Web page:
However, my advice is if you want to work with Python, as a developer, then just install Python and save yourself the hassle.

  • As a completely separate request.

    I really think Construct 2 should have a proper runtime debugger. Ability to step into code and breakpoint. Essentially, the same as the current debugger but with a little more polish.

  • I know I shouldn't post without completely understanding the concept or if it's useable/100% free. But instead of just Python what about a Dynamic Language Machine like Parrot or the others, so people can make their own language? Or use one of the implementations of Python or their favorite languages.

    Supposedly, it allows language a to speak to language b as well. The LLVM is low level, so that one should to be obviously faster. Things like Mono VMs are what game developers are shifting towards nowadays for productivity. Most code is still in C++ tho, but they are increasing using those now for speed of development as a sacrifice.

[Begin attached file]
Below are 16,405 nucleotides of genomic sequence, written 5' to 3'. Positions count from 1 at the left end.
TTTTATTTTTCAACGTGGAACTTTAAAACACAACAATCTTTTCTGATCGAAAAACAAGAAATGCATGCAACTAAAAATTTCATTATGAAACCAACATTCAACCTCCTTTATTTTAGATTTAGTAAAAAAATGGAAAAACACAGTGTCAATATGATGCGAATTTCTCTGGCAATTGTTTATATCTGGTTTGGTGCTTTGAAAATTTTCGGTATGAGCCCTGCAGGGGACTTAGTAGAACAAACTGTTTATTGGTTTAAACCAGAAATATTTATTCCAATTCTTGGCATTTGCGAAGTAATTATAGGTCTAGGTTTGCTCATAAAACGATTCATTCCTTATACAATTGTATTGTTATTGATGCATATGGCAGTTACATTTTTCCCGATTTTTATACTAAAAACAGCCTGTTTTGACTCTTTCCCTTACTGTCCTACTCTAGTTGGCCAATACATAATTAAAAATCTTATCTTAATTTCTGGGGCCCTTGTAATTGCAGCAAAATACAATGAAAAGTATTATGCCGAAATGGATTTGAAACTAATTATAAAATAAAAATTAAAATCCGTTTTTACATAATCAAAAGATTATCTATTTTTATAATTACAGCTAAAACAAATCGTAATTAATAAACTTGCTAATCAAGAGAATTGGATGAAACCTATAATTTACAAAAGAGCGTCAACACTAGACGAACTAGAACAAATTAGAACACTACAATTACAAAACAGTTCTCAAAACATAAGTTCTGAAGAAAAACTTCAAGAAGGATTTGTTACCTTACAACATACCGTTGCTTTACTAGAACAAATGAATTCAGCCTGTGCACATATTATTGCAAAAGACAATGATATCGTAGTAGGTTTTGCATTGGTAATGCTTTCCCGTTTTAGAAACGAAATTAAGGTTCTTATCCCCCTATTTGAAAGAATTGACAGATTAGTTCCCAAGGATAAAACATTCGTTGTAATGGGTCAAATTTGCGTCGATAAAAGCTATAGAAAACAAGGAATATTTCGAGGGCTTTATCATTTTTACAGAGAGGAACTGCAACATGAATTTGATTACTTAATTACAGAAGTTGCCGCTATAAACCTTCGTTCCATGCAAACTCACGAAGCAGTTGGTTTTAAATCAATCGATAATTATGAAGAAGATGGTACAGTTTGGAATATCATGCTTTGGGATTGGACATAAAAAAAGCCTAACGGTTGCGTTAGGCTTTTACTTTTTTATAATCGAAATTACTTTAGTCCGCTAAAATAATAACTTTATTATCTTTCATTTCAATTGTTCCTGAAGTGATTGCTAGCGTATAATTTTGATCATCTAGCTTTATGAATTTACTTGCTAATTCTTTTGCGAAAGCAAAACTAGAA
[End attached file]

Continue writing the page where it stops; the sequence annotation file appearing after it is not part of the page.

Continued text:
• I mentioned this earlier, but I'll say it again as it got buried by some other posts.

    What if all events were compiled into C++ instead of being interpreted. This would make events so many times faster...

  • Mr Wolf, there's no point compiling events to C++. The entire event engine and all plugins are already written in compiled C++, the interpreted part is simply some lightweight code to decide what to run. That's already fast enough. Where events are slow it's usually due to the list-based processing of the SOLs, and that would be pretty much identical in a "compiled-to-C++" event system. So I doubt it would even run any faster!